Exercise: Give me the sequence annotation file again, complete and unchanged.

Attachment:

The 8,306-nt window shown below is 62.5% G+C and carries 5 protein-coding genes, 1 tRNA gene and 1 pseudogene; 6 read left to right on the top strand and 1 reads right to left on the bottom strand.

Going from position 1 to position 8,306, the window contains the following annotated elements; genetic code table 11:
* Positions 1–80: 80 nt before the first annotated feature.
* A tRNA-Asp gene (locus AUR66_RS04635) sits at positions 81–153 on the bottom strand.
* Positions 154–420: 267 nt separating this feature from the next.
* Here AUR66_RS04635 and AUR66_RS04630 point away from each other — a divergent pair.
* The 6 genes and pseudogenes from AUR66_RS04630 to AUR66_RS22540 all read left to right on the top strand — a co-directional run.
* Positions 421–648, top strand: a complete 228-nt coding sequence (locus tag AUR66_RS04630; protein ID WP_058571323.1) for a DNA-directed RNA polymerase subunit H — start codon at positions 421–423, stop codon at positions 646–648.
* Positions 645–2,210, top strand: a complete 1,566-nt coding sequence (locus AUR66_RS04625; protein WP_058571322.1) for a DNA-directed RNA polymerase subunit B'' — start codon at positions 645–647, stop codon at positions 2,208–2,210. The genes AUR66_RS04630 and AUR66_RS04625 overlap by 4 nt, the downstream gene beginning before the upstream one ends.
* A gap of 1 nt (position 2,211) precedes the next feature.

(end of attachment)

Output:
The 8,306-nt window shown below is 62.5% G+C and carries 5 protein-coding genes, 1 tRNA gene and 1 pseudogene; 6 read left to right on the top strand and 1 reads right to left on the bottom strand.

Going from position 1 to position 8,306, the window contains the following annotated elements; genetic code table 11:
* Positions 1–80: 80 nt before the first annotated feature.
* A tRNA-Asp gene (locus AUR66_RS04635) sits at positions 81–153 on the bottom strand.
* Positions 154–420: 267 nt separating this feature from the next.
* Here AUR66_RS04635 and AUR66_RS04630 point away from each other — a divergent pair.
* The 6 genes and pseudogenes from AUR66_RS04630 to AUR66_RS22540 all read left to right on the top strand — a co-directional run.
* Positions 421–648, top strand: a complete 228-nt coding sequence (locus tag AUR66_RS04630; protein ID WP_058571323.1) for a DNA-directed RNA polymerase subunit H — start codon at positions 421–423, stop codon at positions 646–648.
* Positions 645–2,210, top strand: a complete 1,566-nt coding sequence (locus AUR66_RS04625; protein WP_058571322.1) for a DNA-directed RNA polymerase subunit B'' — start codon at positions 645–647, stop codon at positions 2,208–2,210. The genes AUR66_RS04630 and AUR66_RS04625 overlap by 4 nt, the downstream gene beginning before the upstream one ends.
* A gap of 1 nt (position 2,211) precedes the next feature.